Stars aren’t shy about sending out birth announcements. They fire off energetic jets of glowing gas travelling at supersonic speeds in opposite directions through space.
Although astronomers have looked at still pictures of stellar jets for decades, now they can watch movies, thanks to the NASA/ESA Hubble Space Telescope.
An international team of scientists led by astronomer Patrick Hartigan of Rice University in Houston, USA, has collected enough high-resolution Hubble images over a 14-year period to stitch together time-lapse movies of young jets ejected from three stars.
The moving pictures offer a unique view of stellar phenomena that move and change over just a few years. Most astronomical processes change over timescales that are much longer than a human lifetime.
The movies reveal the motion of the speedy outflows as they tear through the interstellar environments. Never-before-seen details in the jets’ structure include knots of gas brightening and dimming and collisions between fast-moving and slow-moving material, creating glowing arrowhead features. These phenomena are providing clues about the final stages of a star’s birth, offering a peek at how the Sun behaved 4.5 billion years ago.
“For the first time we can actually observe how these jets interact with their surroundings by watching these time-lapse movies,” said Hartigan. “Those interactions tell us how young stars influence the environments out of which they form. With movies like these, we can now compare observations of jets with those produced by computer simulations and laboratory experiments to see which aspects of the interactions we understand and which we don’t understand.”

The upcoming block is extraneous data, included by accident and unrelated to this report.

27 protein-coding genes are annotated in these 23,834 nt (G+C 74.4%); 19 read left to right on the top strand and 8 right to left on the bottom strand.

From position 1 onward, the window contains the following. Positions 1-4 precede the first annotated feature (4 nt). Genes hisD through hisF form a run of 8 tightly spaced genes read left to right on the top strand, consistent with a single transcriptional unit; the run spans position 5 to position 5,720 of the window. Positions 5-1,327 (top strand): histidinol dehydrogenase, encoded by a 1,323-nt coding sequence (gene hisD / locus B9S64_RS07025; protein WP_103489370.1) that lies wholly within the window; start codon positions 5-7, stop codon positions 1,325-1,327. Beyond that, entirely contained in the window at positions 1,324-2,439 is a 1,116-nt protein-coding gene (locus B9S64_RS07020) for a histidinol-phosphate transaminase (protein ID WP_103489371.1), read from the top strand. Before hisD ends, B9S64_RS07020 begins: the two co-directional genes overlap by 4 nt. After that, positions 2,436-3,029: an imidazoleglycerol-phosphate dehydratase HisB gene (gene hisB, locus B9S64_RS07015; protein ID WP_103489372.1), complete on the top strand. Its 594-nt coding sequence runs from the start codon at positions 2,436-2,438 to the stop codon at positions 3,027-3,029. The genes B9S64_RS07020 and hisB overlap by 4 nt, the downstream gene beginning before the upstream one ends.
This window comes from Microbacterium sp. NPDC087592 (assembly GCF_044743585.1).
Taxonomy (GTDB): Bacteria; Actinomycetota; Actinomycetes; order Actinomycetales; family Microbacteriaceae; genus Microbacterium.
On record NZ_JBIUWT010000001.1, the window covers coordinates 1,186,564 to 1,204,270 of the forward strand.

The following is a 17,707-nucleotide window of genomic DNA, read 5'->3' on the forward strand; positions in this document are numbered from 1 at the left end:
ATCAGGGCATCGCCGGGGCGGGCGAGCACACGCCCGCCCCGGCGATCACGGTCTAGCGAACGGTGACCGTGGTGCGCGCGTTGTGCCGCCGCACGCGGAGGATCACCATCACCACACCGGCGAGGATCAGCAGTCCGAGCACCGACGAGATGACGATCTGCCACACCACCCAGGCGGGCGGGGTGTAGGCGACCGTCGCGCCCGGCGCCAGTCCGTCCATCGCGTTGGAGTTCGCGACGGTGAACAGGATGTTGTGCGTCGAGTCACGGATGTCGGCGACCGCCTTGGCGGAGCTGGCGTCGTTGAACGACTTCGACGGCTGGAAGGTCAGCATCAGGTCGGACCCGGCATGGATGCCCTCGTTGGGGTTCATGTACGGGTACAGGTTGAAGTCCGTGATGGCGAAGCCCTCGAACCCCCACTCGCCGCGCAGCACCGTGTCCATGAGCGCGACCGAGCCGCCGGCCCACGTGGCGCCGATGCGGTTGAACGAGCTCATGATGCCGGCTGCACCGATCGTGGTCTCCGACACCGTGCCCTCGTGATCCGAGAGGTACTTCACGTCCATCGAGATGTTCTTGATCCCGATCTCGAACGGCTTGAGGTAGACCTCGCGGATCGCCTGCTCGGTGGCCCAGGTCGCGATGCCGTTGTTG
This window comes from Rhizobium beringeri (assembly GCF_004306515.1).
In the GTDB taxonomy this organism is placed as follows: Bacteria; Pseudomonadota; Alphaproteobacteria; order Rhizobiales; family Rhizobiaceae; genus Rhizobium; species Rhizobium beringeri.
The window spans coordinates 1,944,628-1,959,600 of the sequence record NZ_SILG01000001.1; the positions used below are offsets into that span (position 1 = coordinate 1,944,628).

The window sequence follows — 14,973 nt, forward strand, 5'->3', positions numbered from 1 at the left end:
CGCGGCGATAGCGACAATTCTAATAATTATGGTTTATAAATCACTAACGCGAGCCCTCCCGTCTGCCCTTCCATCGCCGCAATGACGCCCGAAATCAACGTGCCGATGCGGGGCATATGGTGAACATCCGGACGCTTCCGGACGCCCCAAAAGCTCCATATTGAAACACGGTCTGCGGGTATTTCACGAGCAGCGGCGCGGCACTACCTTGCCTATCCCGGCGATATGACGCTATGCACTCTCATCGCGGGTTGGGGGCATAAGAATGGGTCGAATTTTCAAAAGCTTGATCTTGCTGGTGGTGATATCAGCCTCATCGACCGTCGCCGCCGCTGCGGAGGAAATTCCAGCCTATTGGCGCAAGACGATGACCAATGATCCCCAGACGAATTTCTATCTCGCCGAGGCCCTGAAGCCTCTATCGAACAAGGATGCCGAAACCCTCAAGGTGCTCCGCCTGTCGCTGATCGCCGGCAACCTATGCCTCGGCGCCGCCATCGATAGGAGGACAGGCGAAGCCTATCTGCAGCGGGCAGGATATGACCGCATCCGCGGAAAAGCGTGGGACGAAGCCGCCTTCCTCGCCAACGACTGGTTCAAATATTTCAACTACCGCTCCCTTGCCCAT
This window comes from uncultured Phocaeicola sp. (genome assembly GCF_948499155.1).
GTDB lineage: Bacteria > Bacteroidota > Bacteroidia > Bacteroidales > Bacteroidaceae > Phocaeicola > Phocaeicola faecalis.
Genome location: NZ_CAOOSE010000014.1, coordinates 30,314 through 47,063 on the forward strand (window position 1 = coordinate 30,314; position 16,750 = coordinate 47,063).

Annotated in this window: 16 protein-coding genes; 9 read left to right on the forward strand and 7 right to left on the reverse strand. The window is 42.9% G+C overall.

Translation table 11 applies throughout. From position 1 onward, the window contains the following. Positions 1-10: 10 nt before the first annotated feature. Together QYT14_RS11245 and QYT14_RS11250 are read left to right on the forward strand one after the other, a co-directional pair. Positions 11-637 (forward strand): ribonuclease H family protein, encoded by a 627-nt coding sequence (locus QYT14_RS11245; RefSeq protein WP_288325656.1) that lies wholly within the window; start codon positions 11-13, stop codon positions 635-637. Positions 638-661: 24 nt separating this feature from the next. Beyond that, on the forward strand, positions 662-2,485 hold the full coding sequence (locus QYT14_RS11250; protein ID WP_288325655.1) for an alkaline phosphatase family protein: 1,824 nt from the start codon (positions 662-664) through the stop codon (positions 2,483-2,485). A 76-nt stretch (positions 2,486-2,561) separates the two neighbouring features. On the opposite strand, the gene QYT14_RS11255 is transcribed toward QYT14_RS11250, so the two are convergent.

Hartigan’s team’s results appear in the 20 July 2011 issue of the Astrophysical Journal.
Jets are an active, short-lived phase of star formation, lasting only about 100 000 years. They are called Herbig-Haro (HH) objects, named after George Herbig and Guillermo Haro, who studied the outflows in the 1950s. Astronomers still don’t know what role jets play in the star formation process or exactly how the star unleashes them.
A star forms from a collapsing cloud of cold hydrogen gas. As the star grows, it gravitationally attracts more matter, creating a large spinning disc of gas and dust around it. Eventually, planets may arise within the disc as dust clumps together.
The disc material gradually spirals onto the star and escapes as high velocity jets along the star’s axis of spin. The speedy jets are confined to narrow beams by the star’s powerful magnetic field. The jet phase stops when the disc runs out of material, usually a few million years after the star’s birth.
Hartigan and his colleagues used Hubble’s Wide Field Planetary Camera 2 to study jets HH 1, HH 2, HH 34, HH 46, and HH 47. HH 1-HH 2 and HH 46-HH 47 are pairs of jets emanating in opposite directions from single stars. Hubble followed the jets over three epochs: HH 1 and HH 2 in 1994, 1997, and 2007; HH 34 in 1994, 1998, and 2007; and HH 46 and HH 47 in 1994, 1999, and 2008. The jets are roughly ten times the width of the Solar System and zip along at more than 700 000 kilometres per hour.